The Classification and Cause of Leukodystrophies of Unknown Cause
Leukodystrophy is a disease of the white matter of the brain. White matter is the portion of the brain responsible for conducting electrical impulses from one area of the brain to the other. Insulating cells called myelin cover the brain and nerve cells in the white matter. If myelin becomes damaged electrical information cannot be transferred properly.
Many patients suffering from leukodystrophies do not fit the description of any of the defined types of leukodystrophies and are therefore considered to have a leukodystrophy of unknown cause.
The purpose of this study is to define groups of patients with leukodystrophies and to work toward finding the cause of the disorders. In order to do this, researchers will analyze patients with leukodystrophies of unknown causes. Patients will undergo clinical, neurophysiologic, biochemical, and genetic examinations and tests.
Researchers believe that by studying these patients and their disorders they will be able to better understand the causes of myelin destruction, and eventually lead to effective treatments for these disorders.
Lysosomal Storage Disease
|Official Title:||The Nosology and Etiology of Leukodystrophies of Unknown Cause|
|Study Start Date:||September 1997|
|Estimated Study Completion Date:||December 2008|
Patients with leukodystrophies (LDs) of unknown etiology are a heterogeneous group but constitute the second largest group of genetic white matter diseases. The purpose of this study is to: (a) define novel homogeneous groups of patients with LDs and (b) work toward finding the cause of these disorders. In order to achieve these goals, patients with LDs of unknown cause will be analyzed clinically, neurophysiologically, biochemically and genetically. Patients would have been diagnosed as having no known leukodystrophies at outside centers. At the Clinical Center, such patients will undergo a series of neuropsychological, blood, urine, spinal fluid, radiological, and peripheral tissue pathological tests. Some of these tests will be part of a standard battery while others will be tailored to individual patients. Patients will be followed for 3 years. Patients will be screened for mutations in genes coding for structural myelin proteins. In some patients in whom all tests yielded no information regarding the etiology of their disease, open brain biopsy will be considered. Brain biopsy tissue will be evaluated using a novel combination of approaches including detailed pathological, immunohistochemical, and biochemical analysis of myelin proteins and lipids. Oligodendroglial biology and expression of myelin genes in the brain will also be investigated in situ. It is hoped that the present study will help clarify the nosology of the leukodystrophies and significantly advance our understanding of the pathogenesis of these diseases.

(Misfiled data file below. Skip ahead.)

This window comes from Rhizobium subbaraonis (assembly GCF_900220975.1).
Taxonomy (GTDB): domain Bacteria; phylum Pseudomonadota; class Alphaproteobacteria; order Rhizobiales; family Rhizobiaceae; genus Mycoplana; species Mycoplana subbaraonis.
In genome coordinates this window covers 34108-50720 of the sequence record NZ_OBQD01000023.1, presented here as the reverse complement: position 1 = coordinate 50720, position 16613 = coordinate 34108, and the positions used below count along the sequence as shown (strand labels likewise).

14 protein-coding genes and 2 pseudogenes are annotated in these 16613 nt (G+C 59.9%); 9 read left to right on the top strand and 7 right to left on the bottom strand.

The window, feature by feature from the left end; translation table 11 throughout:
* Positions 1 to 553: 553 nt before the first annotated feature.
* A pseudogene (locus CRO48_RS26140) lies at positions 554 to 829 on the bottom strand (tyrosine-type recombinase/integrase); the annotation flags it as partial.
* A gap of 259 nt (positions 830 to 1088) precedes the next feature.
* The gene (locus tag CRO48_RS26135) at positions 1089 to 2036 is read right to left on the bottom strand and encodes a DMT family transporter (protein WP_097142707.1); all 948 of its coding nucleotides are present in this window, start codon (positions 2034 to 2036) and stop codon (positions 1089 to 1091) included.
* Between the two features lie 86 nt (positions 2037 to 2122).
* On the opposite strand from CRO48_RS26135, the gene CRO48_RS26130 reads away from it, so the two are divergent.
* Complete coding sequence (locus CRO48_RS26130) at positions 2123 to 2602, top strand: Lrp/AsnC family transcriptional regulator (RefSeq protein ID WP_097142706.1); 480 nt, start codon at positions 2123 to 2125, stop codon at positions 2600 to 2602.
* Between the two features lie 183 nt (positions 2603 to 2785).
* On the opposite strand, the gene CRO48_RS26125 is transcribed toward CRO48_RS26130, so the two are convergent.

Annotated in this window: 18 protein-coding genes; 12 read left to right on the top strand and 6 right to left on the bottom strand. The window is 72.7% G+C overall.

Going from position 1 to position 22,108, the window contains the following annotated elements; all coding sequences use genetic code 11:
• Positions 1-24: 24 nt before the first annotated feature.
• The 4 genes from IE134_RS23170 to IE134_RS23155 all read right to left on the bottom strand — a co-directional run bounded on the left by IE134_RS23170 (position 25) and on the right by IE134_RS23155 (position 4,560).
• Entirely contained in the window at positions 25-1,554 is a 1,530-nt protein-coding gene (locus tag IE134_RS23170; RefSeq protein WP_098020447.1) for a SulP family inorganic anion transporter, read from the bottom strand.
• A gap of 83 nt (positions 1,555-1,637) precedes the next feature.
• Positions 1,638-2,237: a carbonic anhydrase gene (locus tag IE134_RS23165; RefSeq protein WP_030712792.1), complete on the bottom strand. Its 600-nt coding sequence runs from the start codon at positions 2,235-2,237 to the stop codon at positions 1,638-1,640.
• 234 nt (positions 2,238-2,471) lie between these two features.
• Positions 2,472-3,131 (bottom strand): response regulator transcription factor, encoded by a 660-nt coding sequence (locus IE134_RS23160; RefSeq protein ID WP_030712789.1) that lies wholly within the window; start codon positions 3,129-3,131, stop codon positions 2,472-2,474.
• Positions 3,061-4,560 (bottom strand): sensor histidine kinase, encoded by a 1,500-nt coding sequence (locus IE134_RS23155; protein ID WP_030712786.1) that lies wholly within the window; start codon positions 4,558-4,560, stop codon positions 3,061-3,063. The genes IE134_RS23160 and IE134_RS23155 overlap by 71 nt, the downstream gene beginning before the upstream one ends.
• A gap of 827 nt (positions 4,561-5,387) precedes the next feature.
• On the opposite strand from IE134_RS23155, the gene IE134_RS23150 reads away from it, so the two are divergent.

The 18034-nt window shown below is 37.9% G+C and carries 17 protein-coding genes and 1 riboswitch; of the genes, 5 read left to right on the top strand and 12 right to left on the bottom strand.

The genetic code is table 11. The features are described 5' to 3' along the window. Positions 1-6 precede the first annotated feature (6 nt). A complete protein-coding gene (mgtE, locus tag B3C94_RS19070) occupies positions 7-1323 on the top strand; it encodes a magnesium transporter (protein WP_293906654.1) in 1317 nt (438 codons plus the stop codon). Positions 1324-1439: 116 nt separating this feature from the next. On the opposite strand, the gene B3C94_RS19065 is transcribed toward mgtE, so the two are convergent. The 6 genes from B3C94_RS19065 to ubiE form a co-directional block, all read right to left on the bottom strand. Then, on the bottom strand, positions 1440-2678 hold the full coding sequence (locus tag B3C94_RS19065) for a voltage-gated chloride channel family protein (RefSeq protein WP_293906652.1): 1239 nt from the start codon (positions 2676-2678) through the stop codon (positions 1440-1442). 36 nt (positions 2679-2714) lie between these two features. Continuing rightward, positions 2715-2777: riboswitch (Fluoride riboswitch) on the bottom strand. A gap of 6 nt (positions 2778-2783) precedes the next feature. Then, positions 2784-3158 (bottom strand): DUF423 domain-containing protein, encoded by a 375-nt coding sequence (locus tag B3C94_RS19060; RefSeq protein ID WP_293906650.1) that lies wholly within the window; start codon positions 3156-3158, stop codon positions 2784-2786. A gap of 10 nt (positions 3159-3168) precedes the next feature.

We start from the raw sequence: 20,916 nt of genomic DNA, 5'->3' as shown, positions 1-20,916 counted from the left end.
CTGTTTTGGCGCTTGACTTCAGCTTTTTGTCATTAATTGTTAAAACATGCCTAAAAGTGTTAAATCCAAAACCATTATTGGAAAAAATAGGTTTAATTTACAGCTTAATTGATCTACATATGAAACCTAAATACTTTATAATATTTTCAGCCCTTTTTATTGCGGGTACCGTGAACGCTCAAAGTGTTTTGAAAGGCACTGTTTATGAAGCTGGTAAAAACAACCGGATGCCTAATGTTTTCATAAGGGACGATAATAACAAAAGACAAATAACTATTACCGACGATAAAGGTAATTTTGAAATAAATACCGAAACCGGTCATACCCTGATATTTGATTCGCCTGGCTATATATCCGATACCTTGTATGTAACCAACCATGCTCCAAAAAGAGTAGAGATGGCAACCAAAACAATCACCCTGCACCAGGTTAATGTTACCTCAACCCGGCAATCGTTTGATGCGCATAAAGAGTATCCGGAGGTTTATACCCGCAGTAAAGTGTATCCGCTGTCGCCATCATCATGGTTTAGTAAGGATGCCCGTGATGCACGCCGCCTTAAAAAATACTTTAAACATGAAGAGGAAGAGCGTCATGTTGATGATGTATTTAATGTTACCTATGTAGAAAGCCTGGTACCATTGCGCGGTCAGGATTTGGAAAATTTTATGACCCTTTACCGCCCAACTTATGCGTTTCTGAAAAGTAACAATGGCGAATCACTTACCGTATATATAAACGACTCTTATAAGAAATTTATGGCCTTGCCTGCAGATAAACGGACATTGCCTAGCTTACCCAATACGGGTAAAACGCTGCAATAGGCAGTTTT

|United States, California|
|University of California, San Francisco|
|San Francisco, California, United States, 94143|
|United States, District of Columbia|
|Childrens National Medical Center|
|Washington, District of Columbia, United States|
|Institut National de la Sante' et de la Recherche Medicale|
|Clermont-Ferrand, Cedex, France, 63001|
|Tel Aviv University|
|Tel Aviv, Israel|
|Academiseh Ziuekenhuis Vrije Universiteit|